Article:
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I have a Custom Controls Library (ex. MyCustomControls.dll) that is a plugin to a 3rd party application. It outputs as a class library and is invoked by the 3rd party application at runtime. My issue is the custom styles I have defined for various user controls like listviewitem, textblock now cannot be loaded at the application level.

How can I add my custom styles to the resource lookup hierarchy such that all the controls in the library will use my custom styles?

Example, if I define the style below, all the controls in MyCustomControls.dll will not see it when they are created. But if I add MyCustomControls.dll to an application and load it in the application resources, the style gets applied.

Note: 3rd party application is not a WPF application. Application.Current returns null at runtime.

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1 Answer

up vote 1 down vote accepted

If you don't have access to the 3rd party app, and if it is not a WPF application (is it Silverlight?) you cannot inject your styles written in xaml for WPF. Also, only the 3rd party application will know how to apply skins later on. I guess, if it's not your app, the only thing you can do is follow the "instructions of the manufacturer".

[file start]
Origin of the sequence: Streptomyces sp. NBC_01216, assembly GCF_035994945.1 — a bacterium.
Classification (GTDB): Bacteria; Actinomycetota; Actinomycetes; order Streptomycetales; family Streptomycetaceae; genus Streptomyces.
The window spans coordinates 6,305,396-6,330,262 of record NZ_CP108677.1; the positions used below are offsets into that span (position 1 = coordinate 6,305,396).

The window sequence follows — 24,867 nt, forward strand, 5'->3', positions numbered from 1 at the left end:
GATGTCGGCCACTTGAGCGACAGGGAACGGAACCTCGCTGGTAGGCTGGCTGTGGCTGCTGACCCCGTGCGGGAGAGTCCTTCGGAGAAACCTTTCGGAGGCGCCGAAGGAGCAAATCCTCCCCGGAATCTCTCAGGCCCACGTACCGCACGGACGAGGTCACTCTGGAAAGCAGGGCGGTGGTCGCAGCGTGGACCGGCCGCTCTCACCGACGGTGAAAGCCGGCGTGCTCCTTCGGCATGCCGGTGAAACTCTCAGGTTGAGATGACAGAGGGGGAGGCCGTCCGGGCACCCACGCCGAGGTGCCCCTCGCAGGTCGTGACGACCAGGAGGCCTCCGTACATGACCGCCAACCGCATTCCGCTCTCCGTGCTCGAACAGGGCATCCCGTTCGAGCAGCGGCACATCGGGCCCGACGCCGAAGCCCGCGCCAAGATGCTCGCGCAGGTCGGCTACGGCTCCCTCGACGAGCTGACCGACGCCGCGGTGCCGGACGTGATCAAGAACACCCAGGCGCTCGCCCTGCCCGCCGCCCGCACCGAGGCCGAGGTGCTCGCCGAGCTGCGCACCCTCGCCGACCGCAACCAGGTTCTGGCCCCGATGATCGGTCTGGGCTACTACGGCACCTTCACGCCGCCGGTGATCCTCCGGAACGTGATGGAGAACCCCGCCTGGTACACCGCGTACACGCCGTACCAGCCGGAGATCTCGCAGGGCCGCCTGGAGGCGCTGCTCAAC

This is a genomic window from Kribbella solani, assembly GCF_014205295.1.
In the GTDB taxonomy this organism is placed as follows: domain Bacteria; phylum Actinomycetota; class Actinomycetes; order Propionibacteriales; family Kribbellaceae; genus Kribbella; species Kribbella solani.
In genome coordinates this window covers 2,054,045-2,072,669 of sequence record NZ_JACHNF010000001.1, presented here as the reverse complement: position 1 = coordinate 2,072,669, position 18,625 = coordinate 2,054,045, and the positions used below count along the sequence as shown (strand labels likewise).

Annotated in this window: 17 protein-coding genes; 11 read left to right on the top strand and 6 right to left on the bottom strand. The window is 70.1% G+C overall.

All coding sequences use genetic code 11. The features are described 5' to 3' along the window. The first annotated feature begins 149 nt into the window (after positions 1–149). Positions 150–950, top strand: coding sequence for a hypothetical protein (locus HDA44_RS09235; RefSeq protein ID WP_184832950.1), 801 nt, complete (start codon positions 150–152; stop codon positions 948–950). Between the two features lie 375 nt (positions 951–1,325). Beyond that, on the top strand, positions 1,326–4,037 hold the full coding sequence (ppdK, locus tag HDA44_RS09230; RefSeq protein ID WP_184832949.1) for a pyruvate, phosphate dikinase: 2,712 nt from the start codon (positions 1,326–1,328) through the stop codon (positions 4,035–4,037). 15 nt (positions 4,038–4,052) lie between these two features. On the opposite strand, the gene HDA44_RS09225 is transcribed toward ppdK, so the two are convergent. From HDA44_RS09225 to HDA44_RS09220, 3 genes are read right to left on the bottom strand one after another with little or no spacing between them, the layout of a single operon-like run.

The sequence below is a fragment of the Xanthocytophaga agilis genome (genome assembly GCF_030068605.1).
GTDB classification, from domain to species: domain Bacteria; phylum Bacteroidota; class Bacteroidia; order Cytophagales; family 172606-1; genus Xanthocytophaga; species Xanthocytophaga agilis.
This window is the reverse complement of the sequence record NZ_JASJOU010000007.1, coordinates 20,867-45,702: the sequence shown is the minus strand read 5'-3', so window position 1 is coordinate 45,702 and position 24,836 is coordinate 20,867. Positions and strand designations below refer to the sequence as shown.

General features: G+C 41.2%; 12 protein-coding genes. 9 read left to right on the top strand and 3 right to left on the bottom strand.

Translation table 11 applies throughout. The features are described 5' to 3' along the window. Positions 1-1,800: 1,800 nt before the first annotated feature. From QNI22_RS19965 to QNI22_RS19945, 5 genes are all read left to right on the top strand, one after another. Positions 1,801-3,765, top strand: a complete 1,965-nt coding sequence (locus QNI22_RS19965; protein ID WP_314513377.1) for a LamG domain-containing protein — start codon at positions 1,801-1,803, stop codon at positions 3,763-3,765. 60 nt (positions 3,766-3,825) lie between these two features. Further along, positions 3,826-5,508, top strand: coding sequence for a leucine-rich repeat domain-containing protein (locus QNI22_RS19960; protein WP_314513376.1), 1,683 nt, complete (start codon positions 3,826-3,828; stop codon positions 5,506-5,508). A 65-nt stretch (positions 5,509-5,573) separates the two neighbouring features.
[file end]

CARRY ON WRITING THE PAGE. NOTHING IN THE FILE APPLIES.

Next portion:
Just for reference: If you own both sides - the main app and the resources to be plugged in, you could use MergeDictionaries to merge the resources dll in. In order to access the resource's dll you need to use the Pack URI syntax. Something like this:

In App.xaml:

   <ResourceDictionary>
       <ResourceDictionary.MergedDictionaries>
          <ResourceDictionary Source="pack://application:,,,/YOUR_DLL;component/SUBFOLDER/YOURCUSTOMSTYLES.xaml"/>
       </ResourceDictionary.MergedDictionaries>
   </ResourceDictionary>

In these scenarios it is important to keep the key of your resources identical to the ones the main application is expecting. This is because the typical skinning mechanism is to use DynamicResource when consuming the resources, and therefore, they are looked-up by the "key" every time they are used. If you replace an existing resource with another one using the same key, for example, switch a resource called "ButtonBackground" to Yellow, and the application uses this resource DYNAMICALLY throughout the application as the background of the buttons, all the buttons should become yellow.

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Thanks for reply. The 3rd party application is not a WPF application and I don't have any control over it. Edited question to reflect this. –  user173884 Oct 22 '10 at 15:34
    
I've updated my answer. Unfortunately there's nothing you can do to find out how to inject resources in a 3rd party app, especially a non-WPF and non-Silverlight app... –  Gustavo Cavalcanti Oct 22 '10 at 16:56
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